The Student News Site of Alexandria City High School


The Student News Site of Alexandria City High School


The Student News Site of Alexandria City High School


Increasing Energy Use and Stagnant Recycling


Where ACPS’ Sustainability Has Fallen Short

Bridgette Adu-Wadier and Lauren Larsen

According to the ACPS Scorecard, in 2010, ACPS consumed 61,717 kBtu (British thermal unit) of energy. However, this figure dropped to 47,767 kBtu the following year, but saw an increase by 1,584 kBtu in 2012.
From that point on, energy use increased every year — and the margin widened with it. In 2013, the school used 51,207 kBtu; consumption rose by 23,658 kBtu in 2014. In 2015, energy use significantly increased to 97,014 kBtu.

The school district’s overall energy consumption has increased since 2013 and recycling remains stagnant, prompting a larger conversation on sustainability. 

In 2007, when the new T.C. Williams building was finished, Alexandria City Public Schools made a commitment to sustainability. They earned the designation of a Gold LEED certificate in 2009 for its environmental design features. Gold LEED is a green building certification system that provides third-party verification for the implementation of strategies aimed at improving sustainable practice.

Despite this, energy consumption has risen. “The school should go through a thorough energy audit to identify where the extra energy is being used,” said Patrick Earle who teaches AP Environmental Science and Sustainability & Renewable Technologies.

“The increasing student body is certainly a factor in the increasing energy usage in ACPS,” said Senior Camila Cohen-Suarez, who takes Earle’s Sustainability class.

In terms of recycling, Earle believes that T.C. has the capacity to do it. 

“Too many people… contaminate the recycling bins with food and other non-recyclable materials,” he said. “The custodians have to throw out all of the recycling if it is contaminated.”

Earle also urged that there needs to be leadership in regard to increasing sustainable practices. 

“This is everyone’s responsibility,” Earle said.  “I hope that students are inspired by young activists like Greta Thunberg to get involved with pushing for solutions to climate change.  These solutions have to begin with a careful look at how each of us is contributing to the problem.”

Ami Falk, who also takes Earle’s Sustainability course, said that reusing supplies and taking the bus to school instead of a car are two simple ways of acting more sustainably in school.

Outside of school, Cohen-Suarez suggested many different ways in which students can grow in awareness of the climate crisis: enter in environmental organizations, watch the news and follow climate crisis-centered social media accounts.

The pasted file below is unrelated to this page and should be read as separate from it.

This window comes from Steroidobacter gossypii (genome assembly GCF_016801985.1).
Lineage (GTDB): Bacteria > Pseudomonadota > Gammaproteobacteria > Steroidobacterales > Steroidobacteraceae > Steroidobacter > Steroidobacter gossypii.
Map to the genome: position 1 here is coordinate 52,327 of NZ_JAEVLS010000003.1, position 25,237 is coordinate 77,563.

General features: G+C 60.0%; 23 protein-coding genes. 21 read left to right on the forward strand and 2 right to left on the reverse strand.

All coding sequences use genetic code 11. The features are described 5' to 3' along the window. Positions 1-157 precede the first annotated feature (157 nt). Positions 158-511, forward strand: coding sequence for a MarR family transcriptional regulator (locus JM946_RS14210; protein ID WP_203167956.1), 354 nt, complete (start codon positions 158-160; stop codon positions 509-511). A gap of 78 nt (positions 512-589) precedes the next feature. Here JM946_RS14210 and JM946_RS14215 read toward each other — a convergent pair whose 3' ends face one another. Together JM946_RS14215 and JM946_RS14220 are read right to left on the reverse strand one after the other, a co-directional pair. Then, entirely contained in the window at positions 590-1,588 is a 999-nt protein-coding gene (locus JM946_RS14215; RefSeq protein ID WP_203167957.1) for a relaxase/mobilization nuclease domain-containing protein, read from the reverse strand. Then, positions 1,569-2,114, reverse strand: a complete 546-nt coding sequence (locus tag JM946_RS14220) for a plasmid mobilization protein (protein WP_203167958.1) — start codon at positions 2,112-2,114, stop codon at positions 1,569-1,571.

“In my opinion, the best way for a person to expand their awareness is through simply searching up the subject, reading a variety of articles/watching videos, and having productive discussions with their friends and/or family,” said Cohen-Suarez. 

Despite the increase in consumption and decrease in recycling, the school division has taken steps towards sustainable practices. 

Two years ago, DASH, the city’s public transportation system, partnered with ACPS to provide free rides to all T.C. students with their ID. T.C. students rode the DASH bus over 200,000 times last school year, a better alternative to driving. 

In June 2019 the School Board approved walk zone improvements for high school students, encouraging them to walk to school instead of using the school bus if they live within 1.5 miles of the King Street Campus or Minnie Howard.

Additionally, the school district was recently awarded a grant to purchase five electric school buses next school year for the price of five regular school buses, reducing maintenance costs by 60 percent.

Despite the trend of growing energy consumption and lack of consistent recycling, ACPS has recently implemented measures to better their sustainability practices, working towards the environmentally friendly school it has had the potential of being since 2007.

Not only does ACPS want to reduce energy consumption, they also want a greater percentage of waste to be recycled. For T.C. alone, there is no evident data about recycling between the fall of 2012 and the spring of 2015.
For the 2015-2016 school year, ACPS recycled 21% of waste at the King Street and Minnie Howard campuses, but this figure decreased to 11% the next school year.
However, the 2017-2018 school year saw recycling increase by 19% from the previous year. Although, it dropped to 25% last year. Their target for 2020 is to have 26% of all waste be recycled.
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Increasing Energy Use and Stagnant Recycling